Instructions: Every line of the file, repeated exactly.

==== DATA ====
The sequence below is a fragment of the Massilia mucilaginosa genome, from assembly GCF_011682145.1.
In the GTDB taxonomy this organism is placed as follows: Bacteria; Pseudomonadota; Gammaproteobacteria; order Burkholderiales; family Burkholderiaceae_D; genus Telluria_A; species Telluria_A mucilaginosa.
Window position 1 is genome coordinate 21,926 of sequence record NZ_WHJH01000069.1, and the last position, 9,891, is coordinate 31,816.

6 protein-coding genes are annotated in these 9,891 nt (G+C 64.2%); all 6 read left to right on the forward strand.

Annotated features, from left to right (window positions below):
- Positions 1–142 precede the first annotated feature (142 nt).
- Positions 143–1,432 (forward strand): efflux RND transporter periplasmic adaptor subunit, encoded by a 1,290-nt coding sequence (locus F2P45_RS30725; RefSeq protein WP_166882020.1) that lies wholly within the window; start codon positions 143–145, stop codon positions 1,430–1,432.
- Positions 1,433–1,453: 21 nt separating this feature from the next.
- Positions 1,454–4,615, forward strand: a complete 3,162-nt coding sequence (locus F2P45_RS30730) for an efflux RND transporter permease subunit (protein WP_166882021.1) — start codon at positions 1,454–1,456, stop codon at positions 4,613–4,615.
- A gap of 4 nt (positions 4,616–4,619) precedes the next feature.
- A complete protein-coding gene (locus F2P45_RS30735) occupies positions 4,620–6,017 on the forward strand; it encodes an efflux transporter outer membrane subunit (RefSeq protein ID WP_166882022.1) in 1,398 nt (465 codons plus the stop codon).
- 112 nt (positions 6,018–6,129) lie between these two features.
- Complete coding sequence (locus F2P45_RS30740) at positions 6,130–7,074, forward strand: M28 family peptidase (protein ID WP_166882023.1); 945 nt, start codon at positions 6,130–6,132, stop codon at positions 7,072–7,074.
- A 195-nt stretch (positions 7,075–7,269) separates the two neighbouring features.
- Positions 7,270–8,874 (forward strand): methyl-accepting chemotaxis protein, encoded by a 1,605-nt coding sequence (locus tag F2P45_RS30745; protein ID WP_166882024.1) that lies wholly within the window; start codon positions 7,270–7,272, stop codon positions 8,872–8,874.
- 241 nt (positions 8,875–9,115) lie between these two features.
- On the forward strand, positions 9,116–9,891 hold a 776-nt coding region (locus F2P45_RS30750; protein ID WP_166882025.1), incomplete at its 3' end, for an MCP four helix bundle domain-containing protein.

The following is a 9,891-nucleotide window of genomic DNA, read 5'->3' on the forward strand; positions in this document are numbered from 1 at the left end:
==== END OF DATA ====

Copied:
The sequence below is a fragment of the Massilia mucilaginosa genome, from assembly GCF_011682145.1.
In the GTDB taxonomy this organism is placed as follows: Bacteria; Pseudomonadota; Gammaproteobacteria; order Burkholderiales; family Burkholderiaceae_D; genus Telluria_A; species Telluria_A mucilaginosa.
Window position 1 is genome coordinate 21,926 of sequence record NZ_WHJH01000069.1, and the last position, 9,891, is coordinate 31,816.

6 protein-coding genes are annotated in these 9,891 nt (G+C 64.2%); all 6 read left to right on the forward strand.

Annotated features, from left to right (window positions below):
- Positions 1–142 precede the first annotated feature (142 nt).
- Positions 143–1,432 (forward strand): efflux RND transporter periplasmic adaptor subunit, encoded by a 1,290-nt coding sequence (locus F2P45_RS30725; RefSeq protein WP_166882020.1) that lies wholly within the window; start codon positions 143–145, stop codon positions 1,430–1,432.
- Positions 1,433–1,453: 21 nt separating this feature from the next.
- Positions 1,454–4,615, forward strand: a complete 3,162-nt coding sequence (locus F2P45_RS30730) for an efflux RND transporter permease subunit (protein WP_166882021.1) — start codon at positions 1,454–1,456, stop codon at positions 4,613–4,615.
- A gap of 4 nt (positions 4,616–4,619) precedes the next feature.
- A complete protein-coding gene (locus F2P45_RS30735) occupies positions 4,620–6,017 on the forward strand; it encodes an efflux transporter outer membrane subunit (RefSeq protein ID WP_166882022.1) in 1,398 nt (465 codons plus the stop codon).
- 112 nt (positions 6,018–6,129) lie between these two features.
- Complete coding sequence (locus F2P45_RS30740) at positions 6,130–7,074, forward strand: M28 family peptidase (protein ID WP_166882023.1); 945 nt, start codon at positions 6,130–6,132, stop codon at positions 7,072–7,074.
- A 195-nt stretch (positions 7,075–7,269) separates the two neighbouring features.
- Positions 7,270–8,874 (forward strand): methyl-accepting chemotaxis protein, encoded by a 1,605-nt coding sequence (locus tag F2P45_RS30745; protein ID WP_166882024.1) that lies wholly within the window; start codon positions 7,270–7,272, stop codon positions 8,872–8,874.
- 241 nt (positions 8,875–9,115) lie between these two features.
- On the forward strand, positions 9,116–9,891 hold a 776-nt coding region (locus F2P45_RS30750; protein ID WP_166882025.1), incomplete at its 3' end, for an MCP four helix bundle domain-containing protein.

The following is a 9,891-nucleotide window of genomic DNA, read 5'->3' on the forward strand; positions in this document are numbered from 1 at the left end: